The history of modern Spain is complex. Over periods encompassing many centuries, battles on the Iberian Peninsula for land and power raged between Christians and Muslims. Often conflicts also occurred between Christians as well as among different groups of Muslims.
Food, celebrations, cultural influences, and other facets of life blended or changed. As the powerful changed, so did the architecture of the day.
The period between 711 AD and 1492 AD is a time of significant upheaval in Spain. The architecture of this period reflects this turbulence in Andalucía in southern Spain. There the new architecture often built onto that of preceding rulers.
This story is about the architectural influences in southern Spain.
On visiting Seville one can readily see architecture exhibiting Arab influence that was later augmented by Christians following the 780 years of battles between Muslims and Christians in the “Reconquista” (reconquest). I have seen this pattern across the region including Granada and Córdoba.
There are several examples of what I call “augmented architecture” in the “Mezquita de Córdoba” (Great Mosque of Córdoba) and in the “Alhambra” in Granada that I have previously written stories about. However, architecture of the Seville Cathedral and the Royal Alcazar of Seville are exceptional examples of blended Arab architecture with a Christian cultural influence. Both locations are UNESCO World Heritage Sites.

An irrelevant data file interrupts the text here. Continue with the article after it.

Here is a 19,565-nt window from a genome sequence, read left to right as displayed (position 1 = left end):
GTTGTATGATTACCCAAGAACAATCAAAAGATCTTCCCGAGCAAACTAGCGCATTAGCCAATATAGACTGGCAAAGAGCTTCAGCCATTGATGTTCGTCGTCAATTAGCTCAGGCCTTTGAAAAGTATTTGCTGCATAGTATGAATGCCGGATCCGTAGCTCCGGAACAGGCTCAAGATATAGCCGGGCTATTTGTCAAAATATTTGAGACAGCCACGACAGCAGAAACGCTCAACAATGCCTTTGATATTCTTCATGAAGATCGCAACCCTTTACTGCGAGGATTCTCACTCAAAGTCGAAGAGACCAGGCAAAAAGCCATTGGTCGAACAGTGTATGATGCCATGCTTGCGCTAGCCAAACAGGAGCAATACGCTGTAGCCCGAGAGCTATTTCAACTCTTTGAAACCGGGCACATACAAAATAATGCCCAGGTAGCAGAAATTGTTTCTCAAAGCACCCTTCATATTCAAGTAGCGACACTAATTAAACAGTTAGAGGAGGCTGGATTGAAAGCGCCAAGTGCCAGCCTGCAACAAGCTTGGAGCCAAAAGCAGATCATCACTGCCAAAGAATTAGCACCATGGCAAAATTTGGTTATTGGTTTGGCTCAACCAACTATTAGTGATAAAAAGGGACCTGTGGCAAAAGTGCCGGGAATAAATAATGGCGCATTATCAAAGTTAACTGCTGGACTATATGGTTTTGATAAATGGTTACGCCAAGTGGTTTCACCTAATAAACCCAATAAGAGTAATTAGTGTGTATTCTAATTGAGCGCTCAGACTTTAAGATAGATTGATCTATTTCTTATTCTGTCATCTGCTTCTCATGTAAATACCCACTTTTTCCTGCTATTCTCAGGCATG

The above pictured, 105m (343 feet) Christian bell tower of the Seville Cathedral was constructed atop the Muslim minaret of the Almohad Mosque (similar to what occurred at Córdoba and elsewhere).
A portion of the previous mosque also exists at the cathedral entrance now called the “Door of Forgiveness.” This door with a Muslim archway does not directly provide access to the cathedral. Instead it provides access to the “Patio de los Naranjos” (Patio of the Oranges) and the orange trees found there. In the 1500’s several Christian sculptures and bells were added around the pictured door.
Spain’s Royal Alcazar (pictured in the slide show below) expanded the palace compound and gardens following the Reconquista and today blends the architectural influences from Spain’s Arabic period, Middle Ages and the Renaissance. The harmony created between the architectural influences is one of the reasons why UNESCO selected it as a World Heritage Site.
My final example of Seville’s augmented architecture is the Torre del Oro (Golden Tower). Located adjacent to the old port on the banks of the Guadalquivir River, the twelve sided tower was constructed about 1220 AD and originally part of the Moor’s fortifications. Later, additional construction made it higher as it appears today.
At one time I viewed building onto another culture’s architecture as taking away from the architectural purity and was a disappointing disregard for the preceding architecture.
However, today I see the additions as a means to also remember each other’s achievements as demonstrated in the blended architectures.
These augmented architectures found in Seville and throughout Andalucía remind us of long and difficult times and the beauty and uniqueness left for all mankind as described above and pictured in the Alcazar images below.